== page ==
Another issue for the present and the future is the Sultan himself. Qaboos, at 78 years old, is currently the longest serving leader in the Arab world and has no apparent heir. He was married only once for three years in the 1970s until the marriage ended in divorce. Qaboos has never remarried since then. Domestic and foreign anxieties over this status quo have only increased since last year, when Qaboos began receiving ongoing treatment for cancer. By default, Oman uses male primogeniture, so the next royals in line would be his second cousins. The rules, however, require the royal family to agree by consensus or else a sealed letter from Qaboos would be opened stating his specific wishes. Expert observers have argued that these rules are intentional. Given that the family would likely not reach consensus, this allows Qaboos to secretly name his successor without causing controversy, and having to deal with it, while he is still alive.
The reason why even foreign actors are anxious about the matter of succession is because Oman has been a relatively peaceful oasis in an increasingly turbulent Middle East. Further to that, Qaboos has consistently maintained a pragmatic foreign policy that often has Oman playing the role of mediator. The country has had a historically close connection to the United Kingdom and, in the recent decades, has also forged friendly ties with the United States and maintained working relationships with the Gulf Arab states and Iran. Oman’s exclave of the Musandam Peninsula forms the Arabian half of the strategic and tension-riddled Strait of Hormuz with Iran. The future of Omani stability and leadership, therefore, has major international implications.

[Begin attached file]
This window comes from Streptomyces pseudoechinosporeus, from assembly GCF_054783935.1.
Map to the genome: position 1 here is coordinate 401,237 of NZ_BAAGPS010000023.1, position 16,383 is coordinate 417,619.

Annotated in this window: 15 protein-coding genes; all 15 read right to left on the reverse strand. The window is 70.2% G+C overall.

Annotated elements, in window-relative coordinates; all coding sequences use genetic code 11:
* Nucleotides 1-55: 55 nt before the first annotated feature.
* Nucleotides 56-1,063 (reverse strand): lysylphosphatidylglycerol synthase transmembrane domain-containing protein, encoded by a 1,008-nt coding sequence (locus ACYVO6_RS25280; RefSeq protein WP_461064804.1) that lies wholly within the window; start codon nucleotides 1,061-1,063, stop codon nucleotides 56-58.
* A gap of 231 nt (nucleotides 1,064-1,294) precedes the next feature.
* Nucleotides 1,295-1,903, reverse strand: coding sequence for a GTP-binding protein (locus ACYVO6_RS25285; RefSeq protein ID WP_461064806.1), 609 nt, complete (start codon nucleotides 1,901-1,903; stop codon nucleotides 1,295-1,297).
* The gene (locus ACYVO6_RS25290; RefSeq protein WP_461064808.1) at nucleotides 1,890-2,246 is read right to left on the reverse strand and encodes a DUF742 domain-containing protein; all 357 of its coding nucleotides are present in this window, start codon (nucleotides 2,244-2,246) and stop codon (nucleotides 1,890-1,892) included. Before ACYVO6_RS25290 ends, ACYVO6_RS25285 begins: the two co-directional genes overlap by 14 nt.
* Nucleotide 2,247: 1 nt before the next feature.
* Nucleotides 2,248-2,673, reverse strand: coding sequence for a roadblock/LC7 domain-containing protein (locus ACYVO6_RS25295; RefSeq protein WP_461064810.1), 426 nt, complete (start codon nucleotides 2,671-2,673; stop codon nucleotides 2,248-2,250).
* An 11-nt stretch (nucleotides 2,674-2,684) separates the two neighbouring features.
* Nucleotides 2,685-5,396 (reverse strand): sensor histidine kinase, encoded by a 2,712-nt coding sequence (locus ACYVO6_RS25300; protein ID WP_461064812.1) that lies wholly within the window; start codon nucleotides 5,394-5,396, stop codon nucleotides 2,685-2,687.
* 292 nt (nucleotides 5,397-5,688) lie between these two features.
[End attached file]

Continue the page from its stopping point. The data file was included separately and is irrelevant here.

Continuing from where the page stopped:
A Fragile Future
Although negative judgments about Oman’s lack of political and institutional liberalization are understandable and legitimate, it remains the case that Qaboos’ autocratic leadership has delivered on a wide swath of progress after the stagnant rule of his father. However, even when autocratic leadership is conducted in relatively good faith and with the general welfare in mind, the problem for the future is the void left behind by such personalized rule made vulnerable with mortality. Although state institutions do exist beyond Qaboos himself, the question remains as to what extent these institutions have the genuine procedural expertise and memory to properly fulfill their functions without the express presence and direction of the exceptional Qaboos.
When the Sultan does pass away, it will be important to consider how key sectors of Omani society react and maneuver. Depending on the strength or weakness of Qaboos’ successor, the intelligence and security apparatuses may prove important in ensuring stability, or, destroying it, if personal, parochial agendas are put ahead of the national interest. Furthermore, if the national political leadership, by greed or incompetence, ignores regional and interior issues, it might well be possible for Dhofar or the Ibadi hinterlands to agitate again militantly. Without a strong and exceptionally popular leader like Qaboos, foreign actors may encourage and aid such agitations, most notably Saudi Arabia, which gave aid to both aforementioned rebellions.
The challenge for Oman, as true for other Middle Eastern countries, is how to meaningfully translate effective personalized leadership into effective institutional competence and permanence. Unlike other countries, however, which have demographic and structural differences that expedited and exacerbated conflict, Oman has a greater internal cohesion that is its strength. Perhaps its current and sustained success, too, may provide ongoing positive inspiration, allowing Omanis to eschew the fatalism and extremism that have decayed or collapsed other countries in the region.